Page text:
‘In hindsight,’ Shepard said, ‘I think we probably could’ve seen this coming.’
The fight that’d broken out between James and Grunt before the ceremony even started—no harm meant, both of them with skulls thick enough to withstand the headbutt challenge—wasn’t the craziest thing Shepard had ever been witness to. In fact, knowing these guys the way he did, he’d actually been expecting something like that might happen.
Of course, they were going to have to pay for the repairs to the two front pews and Shepard was never putting a deposit down on somewhere nice again. He also wasn’t inviting either of them over for dinner, at least not at the same time.
With friends like these, you could save whole galaxies but you couldn’t have a simple dinner party—much less a wedding.
But small-scale destruction was the kind of technical difficulty that made sense, all things considered. Which meant that the craziest thing about Shepard’s afternoon was realizing James and Grunt were so moved by the ceremony, they might’ve been crying right there in the new front row.
Shepard hadn’t known krogans were capable of producing tears.
You learned something new every day.
The two crazy kids worked it out with a second headbutt challenge, doing twice as much damage as the first round.
‘Yeah,’ Kaidan agreed, surveying the aftermath. ‘But, you know… It’s always twenty-twenty.’
There’d never been any question in Shepard’s mind about who his best man was going to be.
Liara was close to being pissed when he told her—as close as she ever came, anyway—until she’d learned she was the one Shepard wanted to walk him down the aisle, maybe even give him away.
‘I suppose I can settle for that,’ she admitted, with the same smile that’d seen Shepard through some of his darkest days. ‘But you should really just call the position best turian, don’t you agree? You’ll spare certain krogan feelings, at the very least.’
She was right there for him up until they reached the podium.
‘By the way,’ she added, giving his arm a squeeze, ‘you didn’t happen to research turian wedding ceremony customs, specifically their traditions regarding the role of best man, did you?’
‘Kind of slipped my mind there, Liara,’ Shepard replied.
‘Well,’ Liara said, ‘like with most things… They take it very seriously.’
Shepard had been looking forward to seeing Garrus in a suit. Instead, Garrus challenged him to a sparring match right there on the podium.
‘Don’t think I’ll go easy on you either, Shepard,’ Garrus said, cracking his knuckles. ‘Just because you’re the man of the hour doesn’t mean we don’t both have a reputation to maintain.’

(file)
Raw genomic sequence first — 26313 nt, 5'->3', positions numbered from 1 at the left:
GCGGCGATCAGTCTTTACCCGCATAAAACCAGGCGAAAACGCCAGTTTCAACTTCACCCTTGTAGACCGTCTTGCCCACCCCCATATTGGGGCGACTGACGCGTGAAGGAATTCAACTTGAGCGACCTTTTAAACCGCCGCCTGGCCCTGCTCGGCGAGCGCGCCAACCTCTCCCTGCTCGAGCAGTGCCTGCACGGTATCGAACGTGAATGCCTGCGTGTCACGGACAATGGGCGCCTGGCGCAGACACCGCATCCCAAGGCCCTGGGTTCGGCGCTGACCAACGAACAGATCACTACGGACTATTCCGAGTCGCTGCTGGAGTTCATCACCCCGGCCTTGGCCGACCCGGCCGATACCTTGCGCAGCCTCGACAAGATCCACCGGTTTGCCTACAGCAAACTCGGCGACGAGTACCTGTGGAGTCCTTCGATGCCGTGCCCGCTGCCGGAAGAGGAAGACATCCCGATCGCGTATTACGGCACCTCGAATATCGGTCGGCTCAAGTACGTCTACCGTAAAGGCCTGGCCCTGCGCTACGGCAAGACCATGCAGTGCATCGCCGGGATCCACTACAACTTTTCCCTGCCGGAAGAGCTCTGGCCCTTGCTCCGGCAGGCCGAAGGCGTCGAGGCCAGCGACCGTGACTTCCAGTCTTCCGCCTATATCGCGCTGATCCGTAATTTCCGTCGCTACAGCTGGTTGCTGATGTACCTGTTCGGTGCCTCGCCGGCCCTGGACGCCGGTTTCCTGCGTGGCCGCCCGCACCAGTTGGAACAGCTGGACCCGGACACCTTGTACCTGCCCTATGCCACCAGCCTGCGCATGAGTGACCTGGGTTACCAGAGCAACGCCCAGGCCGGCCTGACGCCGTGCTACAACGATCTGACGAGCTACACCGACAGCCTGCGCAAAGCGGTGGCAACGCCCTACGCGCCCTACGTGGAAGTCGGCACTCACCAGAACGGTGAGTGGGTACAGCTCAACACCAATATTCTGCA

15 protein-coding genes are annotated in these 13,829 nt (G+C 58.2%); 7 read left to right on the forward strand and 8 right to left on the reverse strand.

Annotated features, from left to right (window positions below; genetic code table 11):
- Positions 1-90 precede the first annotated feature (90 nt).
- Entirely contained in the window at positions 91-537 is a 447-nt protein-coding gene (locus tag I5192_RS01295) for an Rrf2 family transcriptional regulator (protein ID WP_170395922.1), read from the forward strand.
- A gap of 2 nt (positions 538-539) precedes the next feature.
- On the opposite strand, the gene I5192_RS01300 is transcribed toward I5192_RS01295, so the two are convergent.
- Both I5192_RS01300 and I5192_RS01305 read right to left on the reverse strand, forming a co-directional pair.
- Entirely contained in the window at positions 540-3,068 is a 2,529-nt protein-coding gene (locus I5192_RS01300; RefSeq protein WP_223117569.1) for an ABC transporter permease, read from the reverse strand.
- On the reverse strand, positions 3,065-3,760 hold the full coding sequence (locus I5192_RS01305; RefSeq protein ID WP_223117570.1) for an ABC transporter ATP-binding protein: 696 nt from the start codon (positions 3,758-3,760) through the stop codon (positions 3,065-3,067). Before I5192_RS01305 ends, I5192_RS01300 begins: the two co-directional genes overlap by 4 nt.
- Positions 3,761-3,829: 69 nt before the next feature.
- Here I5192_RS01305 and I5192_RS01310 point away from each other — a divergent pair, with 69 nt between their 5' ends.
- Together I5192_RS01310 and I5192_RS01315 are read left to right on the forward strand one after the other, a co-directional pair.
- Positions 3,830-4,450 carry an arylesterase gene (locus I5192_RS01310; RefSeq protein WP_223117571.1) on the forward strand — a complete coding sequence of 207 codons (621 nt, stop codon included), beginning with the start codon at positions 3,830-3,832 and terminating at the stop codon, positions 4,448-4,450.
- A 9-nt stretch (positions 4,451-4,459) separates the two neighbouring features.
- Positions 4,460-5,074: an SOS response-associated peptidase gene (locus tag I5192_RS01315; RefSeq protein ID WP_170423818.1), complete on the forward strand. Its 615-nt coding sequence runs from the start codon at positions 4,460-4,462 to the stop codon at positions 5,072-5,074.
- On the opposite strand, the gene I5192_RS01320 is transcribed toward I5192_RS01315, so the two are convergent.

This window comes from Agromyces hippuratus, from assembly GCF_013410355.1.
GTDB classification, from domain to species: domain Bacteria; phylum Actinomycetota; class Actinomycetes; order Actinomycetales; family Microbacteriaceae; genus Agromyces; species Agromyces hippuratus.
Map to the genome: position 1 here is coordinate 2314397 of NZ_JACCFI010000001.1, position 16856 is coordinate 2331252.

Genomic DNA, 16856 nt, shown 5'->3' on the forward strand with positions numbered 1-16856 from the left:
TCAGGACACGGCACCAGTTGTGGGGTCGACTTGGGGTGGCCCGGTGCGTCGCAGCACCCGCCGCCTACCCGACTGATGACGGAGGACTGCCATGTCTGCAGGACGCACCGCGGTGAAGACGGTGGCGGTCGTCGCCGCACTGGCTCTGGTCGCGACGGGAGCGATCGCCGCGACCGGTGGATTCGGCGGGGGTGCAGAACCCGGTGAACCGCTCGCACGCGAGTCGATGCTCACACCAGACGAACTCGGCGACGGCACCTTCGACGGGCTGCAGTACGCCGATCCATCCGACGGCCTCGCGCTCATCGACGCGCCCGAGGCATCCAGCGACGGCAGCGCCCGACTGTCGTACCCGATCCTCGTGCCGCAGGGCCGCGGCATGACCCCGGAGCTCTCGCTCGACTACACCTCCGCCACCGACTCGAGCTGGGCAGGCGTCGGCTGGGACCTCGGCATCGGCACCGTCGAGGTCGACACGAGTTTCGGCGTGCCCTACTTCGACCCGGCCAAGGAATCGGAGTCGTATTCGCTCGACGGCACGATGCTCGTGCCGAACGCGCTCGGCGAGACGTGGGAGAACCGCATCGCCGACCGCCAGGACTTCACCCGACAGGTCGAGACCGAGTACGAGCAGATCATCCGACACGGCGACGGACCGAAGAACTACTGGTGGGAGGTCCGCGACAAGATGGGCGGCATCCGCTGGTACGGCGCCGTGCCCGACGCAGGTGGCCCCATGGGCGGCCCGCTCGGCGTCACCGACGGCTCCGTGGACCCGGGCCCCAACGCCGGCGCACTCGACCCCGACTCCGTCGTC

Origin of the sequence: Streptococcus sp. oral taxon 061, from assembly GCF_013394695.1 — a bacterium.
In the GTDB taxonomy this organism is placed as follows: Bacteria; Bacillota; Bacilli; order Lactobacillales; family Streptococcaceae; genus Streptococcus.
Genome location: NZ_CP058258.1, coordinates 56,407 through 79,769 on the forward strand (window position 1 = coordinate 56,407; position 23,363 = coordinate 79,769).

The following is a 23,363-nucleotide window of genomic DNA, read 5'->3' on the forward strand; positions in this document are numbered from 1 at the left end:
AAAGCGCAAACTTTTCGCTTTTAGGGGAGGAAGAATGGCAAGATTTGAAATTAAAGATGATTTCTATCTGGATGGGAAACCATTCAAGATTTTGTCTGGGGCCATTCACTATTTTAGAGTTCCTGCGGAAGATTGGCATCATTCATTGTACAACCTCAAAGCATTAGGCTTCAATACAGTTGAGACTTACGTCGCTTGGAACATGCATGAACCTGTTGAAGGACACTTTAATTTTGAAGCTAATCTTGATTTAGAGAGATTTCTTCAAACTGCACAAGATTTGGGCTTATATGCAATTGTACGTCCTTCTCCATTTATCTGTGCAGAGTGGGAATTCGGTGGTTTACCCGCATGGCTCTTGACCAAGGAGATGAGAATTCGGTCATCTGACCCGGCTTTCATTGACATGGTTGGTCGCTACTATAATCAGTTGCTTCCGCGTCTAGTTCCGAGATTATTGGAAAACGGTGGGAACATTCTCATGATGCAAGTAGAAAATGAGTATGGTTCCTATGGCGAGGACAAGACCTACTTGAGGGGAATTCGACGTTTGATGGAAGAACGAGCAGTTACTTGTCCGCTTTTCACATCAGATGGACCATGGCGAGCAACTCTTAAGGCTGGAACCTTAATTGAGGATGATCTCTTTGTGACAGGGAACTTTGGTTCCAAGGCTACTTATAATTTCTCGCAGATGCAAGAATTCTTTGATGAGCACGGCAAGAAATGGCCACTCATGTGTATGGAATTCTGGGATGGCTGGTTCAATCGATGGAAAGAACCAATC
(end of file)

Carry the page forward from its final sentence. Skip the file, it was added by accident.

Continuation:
They were almost at their vows, Shepard’s ribs bruised, most of the rubble cleared away, when the whole brood of baby krogans in the back of the church started screaming.
It was bad enough before Wrex joined in, and by then Shepard was just waiting for the noise to bring the rafters down on their heads.
‘They’re working on their krogan battle cries already,’ Wrex said, chuckling darkly, a daddy’s glint in his eyes.
Little Mordin did have a musical tone, Bakara added, strong enough to curdle the blood and piss of all his enemies.
‘Could they wait to do that until after the wedding maybe?’ Kaidan asked.
‘It ain’t a real marriage until you’ve destroyed at least one building,’ Wrex replied. ‘C’mon, Shepard. Show these guests your quads—unless you’re getting soft on me already.’
Shepard sighed, and offered his lungs to the noise-making.
‘Hey,’ Kaidan said, one hand at the small of Shepard’s back, rubbing his suit where it felt the most stiff—and, of course, the starched white dress shirt and the skin beneath. ‘We made it through the whole ceremony without any casualties. That’s gotta be a first.’
‘Yeah,’ Shepard agreed. ‘I thought you were going to go asari and use a singularity on Wrex for a second there, though.’
Kaidan’s fingers stopped moving, balling into knuckles, rubbing an ache Shepard used to take for granted. He’d thought it was just another part of his body, as natural to him now as all the replacements and emergency upgrades. But Kaidan made it feel better, and not just sometimes.
‘I’m not gonna lie, Shepard,’ Kaidan said. ‘I came pretty close.’
A half-eaten piece of cake on the table and a half-full glass of decent wine—it was possible, Shepard allowed himself to think, that this wedding was turning its fortunes around.